Lets make something clear from the very start: JUST BECAUSE THERE IS https:// IN THE URL OF THE REMOTE SERVICE IT DOES NOT MEAN THE CONNECTION IS SECURE!
I am sorry for the tone of this post but i am enraged by how popular this issue is online. If you ask why i suggest a little experiment.
Steps to follow
- Change your host file settings to point something like www.somedomain.com to your development server
- Create a self signed certificate for this domain and setup a https virtual host to serve it on local IP or alias
- Put a test file on that URL
Please make sure you upgrade your PHP version to the latest version as soon as possible as it has a major security flaw which makes websites subject to the following DOS attack.
All you have to do is make PHP interpreter (older than 5.3.5 or 5.2.17) to convert string "2.2250738585072011e-308" to be casted into a numeric type. So if you have a form that accepts numbers which are then cast from strings into numeric values on server side you are probably affected.
Its not a new thing that passwords have to be kept safe. Unfortunately you cant protect every part of every system and you have to face the fact that some day your system may be hacked. Up till recently it would be safe enough to hash passwords using MD5 or SHA1 and put in some relatively safe place.
Unfortunately times have changed :-)
There are two similar security issues both taken care of by Suhosin patch and strict escaping/encoding rules. They both relate to injecting new lines into headers of network protocols. They are not very well known and i think its worth mentioning it.
HTTP response splitting is a web based attack where hacker manages to trick the server into injecting new lines into response headers along with arbitrary code. If you use GET/POST parameters in the headers like cookie or location, then someone could provide new lines with XSS attack.
Common example would be server redirecting to new location based on some variable (like url). To do it safely you should always encode/escape/cast strings before passing them into header PHP function.
An interesting little tip i read lately and thought its worth sharing. Apparently setting Apache to serve PHP files using AddHandler makes Apache to parse all files with ".php" substring in the file name (not only ending with php). The consequences can be very dangerous if you allow to upload files to the server and don't validate file names properly.
when you think of it at first it sounds like a great idea. All you have to do is set a global cookie for the main domain and based on that perform authentication. User will be able to go from subdomain to dubdomain and still remain authenticated.
Unfortunately there is second side to this story : )
To prevent XSS you will have to escape all the strings coming from GET/POST/COOKIES before you output them. You should escape things that come from other sources as well in case there is XSS attack string (for example dont include posts from RSS without escaping them properly).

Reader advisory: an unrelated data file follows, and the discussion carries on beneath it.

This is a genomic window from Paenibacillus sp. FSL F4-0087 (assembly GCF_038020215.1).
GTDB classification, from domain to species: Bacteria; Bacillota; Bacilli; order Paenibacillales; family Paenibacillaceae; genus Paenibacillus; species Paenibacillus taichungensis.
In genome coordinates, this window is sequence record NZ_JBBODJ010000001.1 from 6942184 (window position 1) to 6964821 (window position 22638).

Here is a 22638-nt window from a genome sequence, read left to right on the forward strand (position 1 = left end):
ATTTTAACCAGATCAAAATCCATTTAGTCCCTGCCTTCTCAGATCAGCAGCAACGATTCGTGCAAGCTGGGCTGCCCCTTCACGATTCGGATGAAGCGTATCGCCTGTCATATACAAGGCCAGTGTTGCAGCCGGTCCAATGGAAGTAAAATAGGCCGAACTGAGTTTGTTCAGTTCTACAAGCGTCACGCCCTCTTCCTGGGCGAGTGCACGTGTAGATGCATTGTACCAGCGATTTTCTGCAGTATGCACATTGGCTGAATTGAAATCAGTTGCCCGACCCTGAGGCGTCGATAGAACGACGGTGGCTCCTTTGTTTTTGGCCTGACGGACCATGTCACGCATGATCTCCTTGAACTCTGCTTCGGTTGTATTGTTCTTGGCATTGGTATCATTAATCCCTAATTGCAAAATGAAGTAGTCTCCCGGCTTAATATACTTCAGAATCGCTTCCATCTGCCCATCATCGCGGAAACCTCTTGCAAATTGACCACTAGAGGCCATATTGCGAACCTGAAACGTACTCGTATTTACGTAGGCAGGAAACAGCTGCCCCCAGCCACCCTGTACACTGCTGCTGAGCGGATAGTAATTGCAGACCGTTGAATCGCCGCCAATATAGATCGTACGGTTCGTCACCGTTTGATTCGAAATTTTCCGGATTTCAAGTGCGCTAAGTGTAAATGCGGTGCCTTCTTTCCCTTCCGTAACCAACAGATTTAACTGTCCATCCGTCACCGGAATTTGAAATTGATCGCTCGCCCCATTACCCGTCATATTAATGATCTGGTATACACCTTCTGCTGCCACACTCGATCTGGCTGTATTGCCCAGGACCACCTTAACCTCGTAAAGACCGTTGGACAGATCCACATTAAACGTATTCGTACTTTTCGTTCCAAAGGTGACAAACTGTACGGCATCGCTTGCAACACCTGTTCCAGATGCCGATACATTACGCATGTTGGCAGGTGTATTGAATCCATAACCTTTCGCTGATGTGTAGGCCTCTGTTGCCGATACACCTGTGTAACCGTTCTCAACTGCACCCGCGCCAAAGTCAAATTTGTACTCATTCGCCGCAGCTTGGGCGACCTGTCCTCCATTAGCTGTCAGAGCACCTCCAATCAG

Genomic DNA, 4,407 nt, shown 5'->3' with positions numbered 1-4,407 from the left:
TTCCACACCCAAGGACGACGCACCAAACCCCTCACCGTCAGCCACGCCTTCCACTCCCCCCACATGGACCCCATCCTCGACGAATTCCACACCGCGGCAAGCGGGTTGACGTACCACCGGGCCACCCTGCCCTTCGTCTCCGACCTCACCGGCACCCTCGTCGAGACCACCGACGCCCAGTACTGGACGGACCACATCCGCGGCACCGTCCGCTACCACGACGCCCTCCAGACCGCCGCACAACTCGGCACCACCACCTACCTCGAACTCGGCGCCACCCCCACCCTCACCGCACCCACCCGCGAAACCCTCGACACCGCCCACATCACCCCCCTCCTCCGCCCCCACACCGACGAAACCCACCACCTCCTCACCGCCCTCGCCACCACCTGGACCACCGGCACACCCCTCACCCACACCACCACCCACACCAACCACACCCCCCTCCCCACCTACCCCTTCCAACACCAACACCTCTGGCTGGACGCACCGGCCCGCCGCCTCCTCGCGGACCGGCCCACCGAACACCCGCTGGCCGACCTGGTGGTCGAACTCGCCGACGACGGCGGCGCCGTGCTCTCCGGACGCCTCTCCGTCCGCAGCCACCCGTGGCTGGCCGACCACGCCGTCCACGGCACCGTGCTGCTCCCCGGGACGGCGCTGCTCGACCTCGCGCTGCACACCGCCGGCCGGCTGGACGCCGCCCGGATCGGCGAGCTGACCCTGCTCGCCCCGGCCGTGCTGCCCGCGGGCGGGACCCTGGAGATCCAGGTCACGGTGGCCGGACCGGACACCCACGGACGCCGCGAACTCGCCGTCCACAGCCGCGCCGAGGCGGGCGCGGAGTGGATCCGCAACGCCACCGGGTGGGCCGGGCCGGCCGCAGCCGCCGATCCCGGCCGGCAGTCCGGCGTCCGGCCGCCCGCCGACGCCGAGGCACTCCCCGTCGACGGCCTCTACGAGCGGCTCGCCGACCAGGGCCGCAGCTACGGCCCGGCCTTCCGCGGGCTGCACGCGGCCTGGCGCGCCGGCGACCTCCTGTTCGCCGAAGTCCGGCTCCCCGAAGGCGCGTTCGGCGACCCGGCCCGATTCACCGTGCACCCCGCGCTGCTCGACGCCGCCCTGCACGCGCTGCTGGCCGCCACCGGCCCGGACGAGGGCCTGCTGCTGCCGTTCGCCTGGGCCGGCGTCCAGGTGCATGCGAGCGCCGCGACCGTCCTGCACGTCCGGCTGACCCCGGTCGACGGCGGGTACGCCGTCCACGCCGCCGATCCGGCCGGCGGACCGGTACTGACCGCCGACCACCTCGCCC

When i say you should not generate CSS files dynamically i mean actually you should not put PHP variables into it.
From my experience it causes all sorts of problems from security to performance and caching. If you do not have to do it just don't. You cant still merge CSS files to have less requests per page and this is fine, but do not generate each file dynamically just join them and make sure its a safe way to do so.
Some websites validate some bits and pieces but fail in other cases assuming that user will not pass anything strange there.
French OS Con website is and example of that XSS security risk.
The simplest way to find XSS security hole is to look for forms and ajax calls that result in printing request parameters on the returned page.
Here is some simple example which took 5 mins to find. Just go to a website you want to verify and look for forms and action urls.
This example shows UCD website XSS vulnerability (possible in 2010).
This is a sample to show how to locate XSS attacks, do not try to hack sites this way
This post is my final look at the total of nearly 1200 pages long CISSP book.
In the end i think it was not a total waste of time as i really liked the physical security chapter and also chapter about cryptography was not that bad. Maybe it was not that bad of a refresh. But was it really worth it?
I would definetly not recommend it as i cant see who can really benefit from that book, its not senior and not junior, does not explain things well nor provide deep insights. Its just a too long poorly written book in my opinion.
Cross site scripts lead to a number of security issues. The most important to remember are:
- Session Hijacking - hacker steals user's session by getting his cookies and gets access to user's account
- Cross Site Forgery Request - hacker uses users account to perform operation that was not intended at all
I personally liked the chapter about physical security. I have not heard about some of the ideas described there and I must say its quite interesting. I am happy I kept on reading so far as this part was quite cool.
Authors describe what are the high level factors of physical security. They describe how different types of physical security elements work for example keys, magnetic cards, chip cards, as well as construction elements. Its even hard to describe but I really liked that chapter.
Synopsis: Its the first time i decided that i have to cut the book in parts to actually read it! Yes i took the biggest knife i had at home and cut the book in 5 parts.
Second part of the book is even a bigger disappointment than the first one. I read chapters 4 to 5 which amount to about 250 pages.
Chapter four is a very vague description of access control methods in the organization. It is a ton of fluff and very little real concrete information.